During the first days of Mirabel’s sojourn at his hotel in London, events were in progress at Netherwoods, affecting the interests of the man who was the especial object of his distrust. Not long after Miss Ladd had returned to her school, she heard of an artist who was capable of filling the place to be vacated by Alban Morris. It was then the twenty-third of the month. In four days more the new master would be ready to enter on his duties; and Alban would be at liberty.
On the twenty-fourth, Alban received a telegram which startled him. The person sending the message was Mrs. Ellmother; and the words were: “Meet me at your railway station to-day, at two o’clock.”
He found the old woman in the waiting-room; and he met with a rough reception.
“Minutes are precious, Mr. Morris,” she said; “you are two minutes late. The next train to London stops here in half an hour — and I must go back by it.”
“Good heavens, what brings you here? Is Emily —?”
“Emily is well enough in health — if that’s what you mean? As to why I come here, the reason is that it’s a deal easier for me (worse luck!) to take this journey than to write a letter. One good turn deserves another. I don’t forget how kind you were to me, away there at the school — and I can’t, and won’t, see what’s going on at the cottage, behind your back, without letting you know of it. Oh, you needn’t be alarmed about her! I’ve made an excuse to get away for a few hours — but I haven’t left her by herself. Miss Wyvil has come to London again; and Mr. Mirabel spends the best part of his time with her. Excuse me for a moment, will you? I’m so thirsty after the journey, I can hardly speak.”
She presented herself at the counter in the waiting-room. “I’ll trouble you, young woman, for a glass of ale.” She returned to Alban in a better humor. “It’s not bad stuff, that! When I have said my say, I’ll have a drop more — just to wash the taste of Mr. Mirabel out of my mouth. Wait a bit; I have something to ask you. How much longer are you obliged to stop here, teaching the girls to draw?”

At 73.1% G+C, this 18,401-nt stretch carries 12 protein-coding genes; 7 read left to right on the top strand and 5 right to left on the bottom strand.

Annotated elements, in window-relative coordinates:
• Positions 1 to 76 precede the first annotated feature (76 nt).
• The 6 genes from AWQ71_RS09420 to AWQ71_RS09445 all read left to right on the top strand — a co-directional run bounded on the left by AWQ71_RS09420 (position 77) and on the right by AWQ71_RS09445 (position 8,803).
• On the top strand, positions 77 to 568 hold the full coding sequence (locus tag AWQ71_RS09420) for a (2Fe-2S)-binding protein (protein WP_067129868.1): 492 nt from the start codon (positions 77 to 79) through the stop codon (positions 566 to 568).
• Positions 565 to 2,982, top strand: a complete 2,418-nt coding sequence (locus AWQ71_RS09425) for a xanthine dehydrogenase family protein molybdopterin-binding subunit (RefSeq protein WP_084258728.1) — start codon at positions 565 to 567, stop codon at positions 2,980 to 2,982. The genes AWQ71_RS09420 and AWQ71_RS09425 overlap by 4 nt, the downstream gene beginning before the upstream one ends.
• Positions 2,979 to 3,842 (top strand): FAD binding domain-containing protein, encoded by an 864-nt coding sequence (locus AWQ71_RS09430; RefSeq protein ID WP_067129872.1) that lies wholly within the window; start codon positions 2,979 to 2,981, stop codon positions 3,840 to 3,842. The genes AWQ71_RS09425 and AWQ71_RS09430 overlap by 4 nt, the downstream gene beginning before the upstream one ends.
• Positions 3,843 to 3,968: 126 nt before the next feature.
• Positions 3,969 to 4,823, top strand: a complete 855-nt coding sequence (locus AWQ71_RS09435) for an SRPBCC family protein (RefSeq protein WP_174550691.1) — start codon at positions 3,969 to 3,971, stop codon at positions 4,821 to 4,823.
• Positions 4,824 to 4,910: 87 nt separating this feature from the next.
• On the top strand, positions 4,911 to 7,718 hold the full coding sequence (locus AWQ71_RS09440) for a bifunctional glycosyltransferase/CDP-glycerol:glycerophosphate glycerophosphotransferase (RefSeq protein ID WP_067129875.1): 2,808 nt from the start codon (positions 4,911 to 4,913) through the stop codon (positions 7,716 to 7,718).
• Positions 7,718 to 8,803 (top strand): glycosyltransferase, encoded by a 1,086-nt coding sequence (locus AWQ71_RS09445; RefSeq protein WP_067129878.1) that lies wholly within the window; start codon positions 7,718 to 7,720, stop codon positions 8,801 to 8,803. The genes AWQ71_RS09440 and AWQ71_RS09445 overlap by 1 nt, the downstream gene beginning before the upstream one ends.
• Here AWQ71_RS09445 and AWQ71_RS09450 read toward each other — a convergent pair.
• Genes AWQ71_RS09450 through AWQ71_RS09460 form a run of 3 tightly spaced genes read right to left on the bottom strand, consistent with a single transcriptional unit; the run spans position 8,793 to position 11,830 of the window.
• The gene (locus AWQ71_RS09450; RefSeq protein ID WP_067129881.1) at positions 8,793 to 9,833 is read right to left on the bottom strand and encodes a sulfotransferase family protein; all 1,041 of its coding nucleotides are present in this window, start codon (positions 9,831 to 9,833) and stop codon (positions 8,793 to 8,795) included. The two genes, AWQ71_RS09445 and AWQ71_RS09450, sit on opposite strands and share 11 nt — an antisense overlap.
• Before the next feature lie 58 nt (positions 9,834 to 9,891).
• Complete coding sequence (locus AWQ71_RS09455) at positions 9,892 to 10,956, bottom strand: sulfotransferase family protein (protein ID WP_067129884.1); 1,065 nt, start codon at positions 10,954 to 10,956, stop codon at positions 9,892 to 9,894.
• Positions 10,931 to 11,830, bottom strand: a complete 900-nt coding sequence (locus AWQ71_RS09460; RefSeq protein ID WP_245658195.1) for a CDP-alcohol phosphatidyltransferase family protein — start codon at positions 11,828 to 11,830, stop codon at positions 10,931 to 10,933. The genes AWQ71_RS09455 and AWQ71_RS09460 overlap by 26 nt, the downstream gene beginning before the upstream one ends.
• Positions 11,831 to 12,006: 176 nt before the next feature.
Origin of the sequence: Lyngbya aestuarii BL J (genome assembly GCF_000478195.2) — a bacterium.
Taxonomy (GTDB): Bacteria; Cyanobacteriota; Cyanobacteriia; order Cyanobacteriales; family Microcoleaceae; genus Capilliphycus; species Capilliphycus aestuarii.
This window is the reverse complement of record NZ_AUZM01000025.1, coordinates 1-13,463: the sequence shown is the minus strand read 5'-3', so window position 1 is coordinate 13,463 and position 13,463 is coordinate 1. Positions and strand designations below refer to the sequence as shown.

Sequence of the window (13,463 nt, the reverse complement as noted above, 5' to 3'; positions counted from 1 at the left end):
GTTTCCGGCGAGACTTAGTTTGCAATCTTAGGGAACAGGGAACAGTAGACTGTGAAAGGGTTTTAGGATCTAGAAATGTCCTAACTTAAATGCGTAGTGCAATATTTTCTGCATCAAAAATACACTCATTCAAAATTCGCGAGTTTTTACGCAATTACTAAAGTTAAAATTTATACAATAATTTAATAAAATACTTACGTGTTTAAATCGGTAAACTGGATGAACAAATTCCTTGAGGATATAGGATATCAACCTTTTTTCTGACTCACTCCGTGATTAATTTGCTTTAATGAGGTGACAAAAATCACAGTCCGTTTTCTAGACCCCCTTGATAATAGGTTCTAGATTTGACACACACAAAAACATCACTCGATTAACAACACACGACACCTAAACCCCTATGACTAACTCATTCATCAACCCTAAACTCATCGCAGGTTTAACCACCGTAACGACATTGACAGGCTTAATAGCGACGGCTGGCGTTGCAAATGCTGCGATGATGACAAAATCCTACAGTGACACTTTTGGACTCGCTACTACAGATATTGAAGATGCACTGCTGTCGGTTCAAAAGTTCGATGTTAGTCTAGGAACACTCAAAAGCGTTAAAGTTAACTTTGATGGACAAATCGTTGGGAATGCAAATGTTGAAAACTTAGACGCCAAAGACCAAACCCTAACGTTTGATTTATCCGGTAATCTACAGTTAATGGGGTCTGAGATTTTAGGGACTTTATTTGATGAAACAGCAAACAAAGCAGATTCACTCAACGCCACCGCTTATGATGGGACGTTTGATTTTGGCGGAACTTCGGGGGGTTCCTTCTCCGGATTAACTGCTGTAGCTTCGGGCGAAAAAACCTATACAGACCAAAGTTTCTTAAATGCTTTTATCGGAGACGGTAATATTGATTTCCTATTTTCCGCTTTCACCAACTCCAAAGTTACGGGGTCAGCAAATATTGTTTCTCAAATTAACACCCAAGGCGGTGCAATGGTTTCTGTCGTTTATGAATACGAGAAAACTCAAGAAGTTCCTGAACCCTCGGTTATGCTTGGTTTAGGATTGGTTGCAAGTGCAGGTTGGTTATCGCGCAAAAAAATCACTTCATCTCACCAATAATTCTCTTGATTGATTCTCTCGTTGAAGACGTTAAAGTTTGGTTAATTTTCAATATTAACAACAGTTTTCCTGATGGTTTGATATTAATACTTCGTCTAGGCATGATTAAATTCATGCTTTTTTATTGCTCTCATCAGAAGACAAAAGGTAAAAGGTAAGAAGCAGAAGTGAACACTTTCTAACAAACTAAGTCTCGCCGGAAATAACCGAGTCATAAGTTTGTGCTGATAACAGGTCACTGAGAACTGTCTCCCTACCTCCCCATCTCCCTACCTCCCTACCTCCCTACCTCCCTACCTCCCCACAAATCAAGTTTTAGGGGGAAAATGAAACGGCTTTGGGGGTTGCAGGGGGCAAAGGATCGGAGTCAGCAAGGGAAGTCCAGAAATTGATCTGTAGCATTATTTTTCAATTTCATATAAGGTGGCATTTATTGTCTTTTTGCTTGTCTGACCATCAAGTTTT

“I leave Netherwoods in three days more,” Alban replied.
“That’s all right! You may be in time to bring Miss Emily to her senses, yet.”
“What do you mean?”
“I mean — if you don’t stop it — she will marry the parson.”
“I can’t believe it, Mrs. Ellmother! I won’t believe it!”
“Ah, it’s a comfort to him, poor fellow, to say that! Look here, Mr. Morris; this is how it stands. You’re in disgrace with Miss Emily — and he profits by it. I was fool enough to take a liking to Mr. Mirabel when I first opened the door to him; I know better now. He got on the blind side of me; and now he has got on the blind side of her. Shall I tell you how? By doing what you would have done if you had had the chance. He’s helping her — or pretending to help her, I don’t know which — to find the man who murdered poor Mr. Brown. After four years! And when all the police in England (with a reward to encourage them) did their best, and it came to nothing!”
“Never mind that!” Alban said impatiently. “I want to know how Mr. Mirabel is helping her?”